Saudi F1 track being changed to help 'drivers' sightline' - The Race
Formula 1

Saudi F1 track being changed to help ‘drivers’ sightline’

Jan 27 2022
By Scott Mitchell

The Saudi Arabian Grand Prix track will be tweaked for the 2022 race to help the “drivers’ sightline from the cockpit” after a crash-heavy first Formula 1 race last year.

While the new high-speed Jeddah street track was a hit with drivers over a single lap, there were immediately concerns about visibility through the fast sweeps and the lack of run-off from the first day of running.

Fears that a crash would give following drivers no time to react or room to avoid other cars were realised in the grand prix when a big accident after a restart wiped out Sergio Perez, George Russell and Nikita Mazepin.

The track was barely finished in time for its inaugural race because of a tight build schedule and the second Saudi grand prix is taking place just four months afterwards, as it switches from hosting the penultimate round of the 2021 season to the second round of 2022 in April.

CEO of the Saudi Motorsport Company Martin Whitaker says there is work being done in the short time between.

“The length of time between the two races has enabled us to reflect on some aspects that did and didn’t work,” he said.

“And we have been striving to improve on some areas for our second event.

Motor Racing Formula One World Championship Saudi Arabian Grand Prix Race Day Jeddah, Saudi Arabia

“Firstly, there are going to be one or two slight changes to the track. These tweaks are directly related to a drivers’ sightline from the cockpit. It’s minimal work, but it will help improve forward visibility in a couple of corners.

“Secondly, we will make some small modifications to the barriers that will favour the lines the drivers take around the course.”

Because of the late finish, the track suffered from other “teething troubles” with its infrastructure.

Whitaker said the organisers are “planning on shifting some of the angles of the grandstands to improve visibility” and also looking to improve traffic management inside the circuit and outside.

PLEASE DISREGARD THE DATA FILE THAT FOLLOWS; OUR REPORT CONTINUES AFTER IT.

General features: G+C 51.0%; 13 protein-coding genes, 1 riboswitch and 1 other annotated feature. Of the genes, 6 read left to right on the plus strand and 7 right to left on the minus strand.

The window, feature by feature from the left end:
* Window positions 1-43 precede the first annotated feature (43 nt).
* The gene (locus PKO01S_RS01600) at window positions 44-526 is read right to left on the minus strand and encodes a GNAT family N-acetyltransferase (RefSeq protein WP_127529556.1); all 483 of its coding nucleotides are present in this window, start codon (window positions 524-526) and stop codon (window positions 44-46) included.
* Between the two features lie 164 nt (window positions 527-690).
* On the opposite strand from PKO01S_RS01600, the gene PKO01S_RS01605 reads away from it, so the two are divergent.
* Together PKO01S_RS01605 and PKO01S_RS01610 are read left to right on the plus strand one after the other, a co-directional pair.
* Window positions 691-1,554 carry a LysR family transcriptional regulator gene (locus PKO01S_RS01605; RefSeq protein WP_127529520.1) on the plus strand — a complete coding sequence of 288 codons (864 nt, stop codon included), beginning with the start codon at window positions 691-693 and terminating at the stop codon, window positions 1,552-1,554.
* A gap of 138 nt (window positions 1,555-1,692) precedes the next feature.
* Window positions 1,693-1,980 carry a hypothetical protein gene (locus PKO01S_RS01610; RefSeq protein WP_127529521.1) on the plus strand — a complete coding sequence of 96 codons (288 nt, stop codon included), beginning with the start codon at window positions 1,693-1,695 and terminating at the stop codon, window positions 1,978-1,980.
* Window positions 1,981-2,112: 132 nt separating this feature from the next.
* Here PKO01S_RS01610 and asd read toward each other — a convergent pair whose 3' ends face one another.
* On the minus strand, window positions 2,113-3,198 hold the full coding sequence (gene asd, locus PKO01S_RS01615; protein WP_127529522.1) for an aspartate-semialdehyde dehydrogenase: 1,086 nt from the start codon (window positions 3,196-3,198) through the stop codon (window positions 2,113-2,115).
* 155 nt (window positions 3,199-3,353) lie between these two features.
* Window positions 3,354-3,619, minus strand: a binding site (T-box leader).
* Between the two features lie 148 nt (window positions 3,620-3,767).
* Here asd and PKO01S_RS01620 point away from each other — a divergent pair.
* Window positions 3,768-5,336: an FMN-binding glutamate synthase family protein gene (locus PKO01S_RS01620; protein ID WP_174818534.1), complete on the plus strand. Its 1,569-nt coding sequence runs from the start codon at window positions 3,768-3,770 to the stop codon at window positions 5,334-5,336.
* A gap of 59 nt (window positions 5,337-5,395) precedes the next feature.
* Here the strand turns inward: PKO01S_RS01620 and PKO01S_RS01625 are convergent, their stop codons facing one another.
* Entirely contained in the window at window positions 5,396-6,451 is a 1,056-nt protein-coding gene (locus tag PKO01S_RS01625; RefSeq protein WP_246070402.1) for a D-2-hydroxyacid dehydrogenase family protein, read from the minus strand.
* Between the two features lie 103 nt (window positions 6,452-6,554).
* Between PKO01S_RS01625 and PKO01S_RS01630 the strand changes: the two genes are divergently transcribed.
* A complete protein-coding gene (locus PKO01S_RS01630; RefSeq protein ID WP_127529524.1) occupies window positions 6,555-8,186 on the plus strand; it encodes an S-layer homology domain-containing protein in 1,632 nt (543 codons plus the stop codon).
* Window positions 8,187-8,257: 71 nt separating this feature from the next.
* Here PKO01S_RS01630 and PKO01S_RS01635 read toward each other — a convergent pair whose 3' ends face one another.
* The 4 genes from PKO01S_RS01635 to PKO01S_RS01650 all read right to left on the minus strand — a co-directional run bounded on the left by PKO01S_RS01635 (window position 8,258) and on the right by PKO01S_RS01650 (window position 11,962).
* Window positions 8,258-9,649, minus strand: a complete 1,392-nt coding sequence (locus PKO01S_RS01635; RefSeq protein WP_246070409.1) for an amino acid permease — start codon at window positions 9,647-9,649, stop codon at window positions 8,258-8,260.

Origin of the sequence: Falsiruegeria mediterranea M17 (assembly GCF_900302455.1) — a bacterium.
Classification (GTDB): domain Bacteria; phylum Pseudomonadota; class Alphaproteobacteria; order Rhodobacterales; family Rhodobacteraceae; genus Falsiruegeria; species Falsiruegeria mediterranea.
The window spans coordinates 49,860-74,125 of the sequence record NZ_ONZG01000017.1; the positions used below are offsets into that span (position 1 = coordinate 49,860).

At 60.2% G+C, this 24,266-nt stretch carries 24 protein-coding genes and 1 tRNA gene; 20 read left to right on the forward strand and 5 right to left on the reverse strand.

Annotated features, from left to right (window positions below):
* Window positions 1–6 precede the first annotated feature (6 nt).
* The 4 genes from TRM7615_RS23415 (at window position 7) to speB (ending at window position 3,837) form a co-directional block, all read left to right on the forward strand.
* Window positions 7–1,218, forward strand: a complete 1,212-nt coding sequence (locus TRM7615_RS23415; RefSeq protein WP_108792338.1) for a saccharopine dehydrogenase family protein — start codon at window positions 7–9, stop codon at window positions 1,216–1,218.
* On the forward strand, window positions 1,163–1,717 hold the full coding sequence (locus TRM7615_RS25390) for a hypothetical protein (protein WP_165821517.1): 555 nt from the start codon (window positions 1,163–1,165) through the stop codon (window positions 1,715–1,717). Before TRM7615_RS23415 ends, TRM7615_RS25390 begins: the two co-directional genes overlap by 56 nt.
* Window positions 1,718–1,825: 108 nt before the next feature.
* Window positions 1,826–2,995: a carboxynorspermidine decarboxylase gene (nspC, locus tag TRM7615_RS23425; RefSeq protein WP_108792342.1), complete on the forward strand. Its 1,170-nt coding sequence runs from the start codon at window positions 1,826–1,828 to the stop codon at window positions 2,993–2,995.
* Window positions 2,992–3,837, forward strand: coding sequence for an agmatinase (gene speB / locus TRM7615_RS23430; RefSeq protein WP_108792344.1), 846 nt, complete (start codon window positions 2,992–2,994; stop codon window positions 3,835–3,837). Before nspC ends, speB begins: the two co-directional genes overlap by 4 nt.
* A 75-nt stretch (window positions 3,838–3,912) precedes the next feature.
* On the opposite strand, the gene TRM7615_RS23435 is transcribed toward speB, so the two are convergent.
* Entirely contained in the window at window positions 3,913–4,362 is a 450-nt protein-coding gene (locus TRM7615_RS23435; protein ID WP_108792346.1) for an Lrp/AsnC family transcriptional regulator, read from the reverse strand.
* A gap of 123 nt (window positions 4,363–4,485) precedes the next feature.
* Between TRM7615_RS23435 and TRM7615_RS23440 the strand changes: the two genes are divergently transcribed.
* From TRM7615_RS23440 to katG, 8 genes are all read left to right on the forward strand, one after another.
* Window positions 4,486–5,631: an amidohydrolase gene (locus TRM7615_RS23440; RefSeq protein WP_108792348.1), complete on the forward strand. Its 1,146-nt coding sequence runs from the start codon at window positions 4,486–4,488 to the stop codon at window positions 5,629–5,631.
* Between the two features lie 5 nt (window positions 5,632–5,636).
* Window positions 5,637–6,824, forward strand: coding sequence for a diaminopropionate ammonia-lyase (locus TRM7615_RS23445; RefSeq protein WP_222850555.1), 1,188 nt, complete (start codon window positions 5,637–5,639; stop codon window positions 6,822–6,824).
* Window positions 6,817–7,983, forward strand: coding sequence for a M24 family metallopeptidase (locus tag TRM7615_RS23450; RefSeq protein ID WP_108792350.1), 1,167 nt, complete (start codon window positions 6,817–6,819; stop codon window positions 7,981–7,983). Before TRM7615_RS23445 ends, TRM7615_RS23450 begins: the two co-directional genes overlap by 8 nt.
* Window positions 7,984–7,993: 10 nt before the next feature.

There was a potentially dangerous situation on Sunday around the race as the narrow area just outside the paddock, where many guests and personnel have to travel by foot, was also being used by multiple cars, buses and trucks.

Additionally, the road network immediately outside the track caused logistical problems because there were so few access points into the circuit.

Motor Racing Formula One World Championship Saudi Arabian Grand Prix Race Day Jeddah, Saudi Arabia

“We had to get the whole facility ready in a short space of time, but now with this small gap to our second race we are better placed to understand our limitations,” said Whitaker.

“Because of our location, we can’t change too much because the track is positioned on a narrow strip of land next to the sea, but we are certainly looking at the circuit’s entrance and exit.

“Due to the confines of the track’s location traffic management was an issue and there were characteristics of the road system that created unnecessary delays.

“There are lessons we have learnt, and we have the time now to get these aspects resolved to make sure everyone who returns will have an equally good, if not better, experience.”

The track is the centrepiece of development around the Jeddah corniche but it is only meant to be a temporary home for F1 before it moves to a purpose-built facility near Riyadh, the host city for Formula E’s Saudi Arabian races.

Initially, F1’s move to Qiddiya was slated as being possible as early as 2023 but the suggestion is Jeddah could continue to host its grand prix for longer.

“The most important thing is that the long-term future of a race in Saudi Arabia is secure,” said Whitaker.

“The construction of Qiddiya near Riyadh is ongoing but the focus is very much on Jeddah at the moment and about maximising the opportunities on this fantastic circuit.”

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